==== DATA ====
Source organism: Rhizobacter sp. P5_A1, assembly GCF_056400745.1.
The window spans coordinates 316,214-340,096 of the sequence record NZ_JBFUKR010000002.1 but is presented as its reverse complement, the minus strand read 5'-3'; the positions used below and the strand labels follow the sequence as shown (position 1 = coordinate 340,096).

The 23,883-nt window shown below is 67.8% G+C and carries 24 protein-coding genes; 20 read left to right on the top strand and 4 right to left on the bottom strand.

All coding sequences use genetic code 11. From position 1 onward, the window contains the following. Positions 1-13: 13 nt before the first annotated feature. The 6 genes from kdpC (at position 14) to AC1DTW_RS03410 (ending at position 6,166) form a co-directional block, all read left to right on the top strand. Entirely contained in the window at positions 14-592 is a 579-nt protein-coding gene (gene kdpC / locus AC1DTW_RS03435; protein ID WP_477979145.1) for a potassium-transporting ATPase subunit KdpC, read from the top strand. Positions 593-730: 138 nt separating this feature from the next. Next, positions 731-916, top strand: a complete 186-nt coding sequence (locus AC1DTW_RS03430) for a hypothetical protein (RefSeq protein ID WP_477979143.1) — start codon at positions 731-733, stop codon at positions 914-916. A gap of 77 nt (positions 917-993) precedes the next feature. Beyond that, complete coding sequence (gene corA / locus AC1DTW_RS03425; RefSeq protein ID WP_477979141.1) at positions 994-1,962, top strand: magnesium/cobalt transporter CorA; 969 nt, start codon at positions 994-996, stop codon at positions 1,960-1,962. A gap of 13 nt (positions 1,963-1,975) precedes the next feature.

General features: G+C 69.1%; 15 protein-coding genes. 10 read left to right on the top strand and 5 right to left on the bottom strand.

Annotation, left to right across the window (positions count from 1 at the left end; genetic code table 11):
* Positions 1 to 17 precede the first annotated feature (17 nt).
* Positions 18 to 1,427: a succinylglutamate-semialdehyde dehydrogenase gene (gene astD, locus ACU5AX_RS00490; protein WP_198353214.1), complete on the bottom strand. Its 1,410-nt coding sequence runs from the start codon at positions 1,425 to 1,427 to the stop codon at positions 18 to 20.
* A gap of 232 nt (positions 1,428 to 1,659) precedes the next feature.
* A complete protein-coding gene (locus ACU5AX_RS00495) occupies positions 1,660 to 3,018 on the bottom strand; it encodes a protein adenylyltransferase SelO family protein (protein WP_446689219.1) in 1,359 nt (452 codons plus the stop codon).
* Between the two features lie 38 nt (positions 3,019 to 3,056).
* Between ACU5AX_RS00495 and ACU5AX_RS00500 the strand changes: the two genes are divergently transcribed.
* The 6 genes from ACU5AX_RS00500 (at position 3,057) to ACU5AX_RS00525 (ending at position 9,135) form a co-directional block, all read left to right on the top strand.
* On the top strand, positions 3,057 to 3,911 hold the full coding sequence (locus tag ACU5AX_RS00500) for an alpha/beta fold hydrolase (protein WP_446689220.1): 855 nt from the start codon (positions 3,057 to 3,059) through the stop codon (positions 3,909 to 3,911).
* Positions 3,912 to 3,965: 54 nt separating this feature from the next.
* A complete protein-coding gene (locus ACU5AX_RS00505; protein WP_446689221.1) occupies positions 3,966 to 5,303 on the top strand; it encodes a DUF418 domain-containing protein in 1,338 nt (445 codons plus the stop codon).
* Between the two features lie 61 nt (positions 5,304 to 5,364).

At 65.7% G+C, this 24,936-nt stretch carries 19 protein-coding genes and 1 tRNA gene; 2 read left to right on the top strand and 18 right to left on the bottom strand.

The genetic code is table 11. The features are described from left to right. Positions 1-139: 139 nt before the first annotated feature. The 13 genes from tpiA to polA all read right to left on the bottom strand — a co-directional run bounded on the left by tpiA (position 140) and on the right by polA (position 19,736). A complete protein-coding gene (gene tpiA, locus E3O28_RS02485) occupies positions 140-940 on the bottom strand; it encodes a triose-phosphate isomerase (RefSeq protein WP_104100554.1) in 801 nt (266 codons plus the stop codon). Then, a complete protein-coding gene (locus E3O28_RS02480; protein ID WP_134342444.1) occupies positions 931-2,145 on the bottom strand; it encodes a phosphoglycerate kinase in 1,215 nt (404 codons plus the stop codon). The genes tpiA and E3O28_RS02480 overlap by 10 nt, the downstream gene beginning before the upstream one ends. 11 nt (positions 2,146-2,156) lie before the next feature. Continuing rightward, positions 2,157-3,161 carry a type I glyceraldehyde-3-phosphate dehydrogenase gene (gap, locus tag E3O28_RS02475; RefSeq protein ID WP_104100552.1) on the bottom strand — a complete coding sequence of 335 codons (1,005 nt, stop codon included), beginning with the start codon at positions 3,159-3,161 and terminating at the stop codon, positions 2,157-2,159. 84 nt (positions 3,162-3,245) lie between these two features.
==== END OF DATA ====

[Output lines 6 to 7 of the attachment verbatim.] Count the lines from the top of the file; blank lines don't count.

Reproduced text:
Annotation, left to right across the window (positions count from 1 at the left end; genetic code table 11):
* Positions 1 to 17 precede the first annotated feature (17 nt).